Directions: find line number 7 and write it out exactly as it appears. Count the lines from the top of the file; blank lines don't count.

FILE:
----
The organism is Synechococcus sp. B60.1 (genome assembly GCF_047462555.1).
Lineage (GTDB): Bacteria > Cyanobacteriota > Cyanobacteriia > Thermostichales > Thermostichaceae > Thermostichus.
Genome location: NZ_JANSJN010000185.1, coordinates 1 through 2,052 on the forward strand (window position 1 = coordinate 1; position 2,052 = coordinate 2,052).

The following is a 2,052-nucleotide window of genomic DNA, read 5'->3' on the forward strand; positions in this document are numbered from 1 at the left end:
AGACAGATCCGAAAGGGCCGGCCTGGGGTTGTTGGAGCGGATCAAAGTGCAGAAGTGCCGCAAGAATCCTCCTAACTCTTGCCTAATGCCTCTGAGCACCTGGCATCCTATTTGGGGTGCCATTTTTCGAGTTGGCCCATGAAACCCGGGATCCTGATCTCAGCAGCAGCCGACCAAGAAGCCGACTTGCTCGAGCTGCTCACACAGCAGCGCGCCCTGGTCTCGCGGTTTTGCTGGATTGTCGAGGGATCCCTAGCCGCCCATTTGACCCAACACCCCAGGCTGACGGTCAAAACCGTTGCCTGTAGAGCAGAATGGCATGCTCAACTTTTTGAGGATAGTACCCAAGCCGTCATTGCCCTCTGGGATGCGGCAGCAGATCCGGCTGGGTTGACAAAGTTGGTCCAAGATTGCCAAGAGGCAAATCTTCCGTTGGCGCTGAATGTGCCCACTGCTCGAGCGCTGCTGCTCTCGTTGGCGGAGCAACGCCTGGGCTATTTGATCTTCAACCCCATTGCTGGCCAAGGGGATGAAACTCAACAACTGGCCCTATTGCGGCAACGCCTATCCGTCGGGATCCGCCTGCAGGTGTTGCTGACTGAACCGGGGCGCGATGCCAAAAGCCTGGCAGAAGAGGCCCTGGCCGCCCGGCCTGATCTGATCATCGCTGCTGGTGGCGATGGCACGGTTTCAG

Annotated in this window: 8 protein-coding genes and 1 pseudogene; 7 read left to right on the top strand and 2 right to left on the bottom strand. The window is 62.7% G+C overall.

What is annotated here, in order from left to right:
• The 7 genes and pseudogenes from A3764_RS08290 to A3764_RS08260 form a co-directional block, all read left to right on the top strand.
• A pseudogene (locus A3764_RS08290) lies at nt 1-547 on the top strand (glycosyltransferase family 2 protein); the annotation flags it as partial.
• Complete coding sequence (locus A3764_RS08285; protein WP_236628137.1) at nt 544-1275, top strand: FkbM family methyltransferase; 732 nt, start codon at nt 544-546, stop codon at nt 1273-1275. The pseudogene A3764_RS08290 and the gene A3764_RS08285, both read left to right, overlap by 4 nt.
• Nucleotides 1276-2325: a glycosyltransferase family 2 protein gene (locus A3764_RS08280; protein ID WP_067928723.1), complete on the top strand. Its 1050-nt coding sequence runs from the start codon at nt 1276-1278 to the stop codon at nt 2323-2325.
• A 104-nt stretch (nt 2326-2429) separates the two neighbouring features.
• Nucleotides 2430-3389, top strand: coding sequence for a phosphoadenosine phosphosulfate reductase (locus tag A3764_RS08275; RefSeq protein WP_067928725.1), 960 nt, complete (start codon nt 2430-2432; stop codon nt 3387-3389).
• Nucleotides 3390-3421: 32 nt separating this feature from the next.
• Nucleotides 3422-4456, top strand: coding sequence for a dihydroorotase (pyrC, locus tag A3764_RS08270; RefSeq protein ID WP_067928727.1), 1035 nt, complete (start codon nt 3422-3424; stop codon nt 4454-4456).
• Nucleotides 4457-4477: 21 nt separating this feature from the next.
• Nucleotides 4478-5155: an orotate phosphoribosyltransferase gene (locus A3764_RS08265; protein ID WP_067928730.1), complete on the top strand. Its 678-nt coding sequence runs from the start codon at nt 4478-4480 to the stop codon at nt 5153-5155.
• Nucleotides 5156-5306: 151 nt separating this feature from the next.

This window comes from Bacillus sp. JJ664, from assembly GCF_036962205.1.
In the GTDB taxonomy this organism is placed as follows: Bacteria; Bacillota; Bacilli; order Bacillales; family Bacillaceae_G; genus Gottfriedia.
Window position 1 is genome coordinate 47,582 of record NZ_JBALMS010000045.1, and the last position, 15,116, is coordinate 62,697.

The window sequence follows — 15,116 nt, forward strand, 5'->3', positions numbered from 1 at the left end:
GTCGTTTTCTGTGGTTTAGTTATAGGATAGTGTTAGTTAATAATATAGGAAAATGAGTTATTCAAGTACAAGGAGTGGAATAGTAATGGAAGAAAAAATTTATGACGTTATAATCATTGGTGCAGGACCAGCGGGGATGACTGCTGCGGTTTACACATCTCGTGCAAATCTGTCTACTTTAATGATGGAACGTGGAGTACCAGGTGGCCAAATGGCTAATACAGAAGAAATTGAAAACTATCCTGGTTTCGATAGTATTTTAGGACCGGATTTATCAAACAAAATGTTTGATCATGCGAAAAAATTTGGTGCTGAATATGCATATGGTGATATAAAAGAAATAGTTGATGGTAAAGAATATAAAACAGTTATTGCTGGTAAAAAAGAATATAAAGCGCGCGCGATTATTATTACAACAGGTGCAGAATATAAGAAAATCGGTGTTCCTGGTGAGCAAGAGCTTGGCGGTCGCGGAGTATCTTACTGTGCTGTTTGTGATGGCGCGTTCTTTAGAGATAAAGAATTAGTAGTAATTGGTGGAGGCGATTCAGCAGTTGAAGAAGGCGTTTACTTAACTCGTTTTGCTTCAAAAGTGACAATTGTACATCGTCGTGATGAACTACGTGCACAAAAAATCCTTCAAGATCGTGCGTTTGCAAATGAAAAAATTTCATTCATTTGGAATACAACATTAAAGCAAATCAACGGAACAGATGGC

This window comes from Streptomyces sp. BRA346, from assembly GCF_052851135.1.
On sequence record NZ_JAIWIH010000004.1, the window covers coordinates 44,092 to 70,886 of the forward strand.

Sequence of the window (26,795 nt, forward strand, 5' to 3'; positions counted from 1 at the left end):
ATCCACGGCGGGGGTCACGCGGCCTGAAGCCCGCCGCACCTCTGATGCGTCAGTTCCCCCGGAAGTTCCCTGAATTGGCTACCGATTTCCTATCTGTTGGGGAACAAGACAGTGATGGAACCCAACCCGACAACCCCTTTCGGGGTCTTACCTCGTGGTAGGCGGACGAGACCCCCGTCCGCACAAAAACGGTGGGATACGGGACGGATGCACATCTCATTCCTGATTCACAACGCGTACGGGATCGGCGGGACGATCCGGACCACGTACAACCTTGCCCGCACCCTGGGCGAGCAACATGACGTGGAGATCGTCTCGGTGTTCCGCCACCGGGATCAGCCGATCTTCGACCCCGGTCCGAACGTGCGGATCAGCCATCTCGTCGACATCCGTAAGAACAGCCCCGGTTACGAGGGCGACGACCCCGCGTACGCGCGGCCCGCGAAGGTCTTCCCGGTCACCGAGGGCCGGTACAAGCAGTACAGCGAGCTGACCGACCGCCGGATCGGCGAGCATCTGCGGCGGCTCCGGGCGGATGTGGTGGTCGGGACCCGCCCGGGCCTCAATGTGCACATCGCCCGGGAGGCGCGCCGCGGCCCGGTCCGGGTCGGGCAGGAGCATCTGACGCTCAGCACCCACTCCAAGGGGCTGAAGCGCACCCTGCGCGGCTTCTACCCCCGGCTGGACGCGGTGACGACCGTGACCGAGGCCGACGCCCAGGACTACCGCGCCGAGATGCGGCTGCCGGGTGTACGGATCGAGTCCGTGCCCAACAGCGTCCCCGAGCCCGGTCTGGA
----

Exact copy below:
What is annotated here, in order from left to right: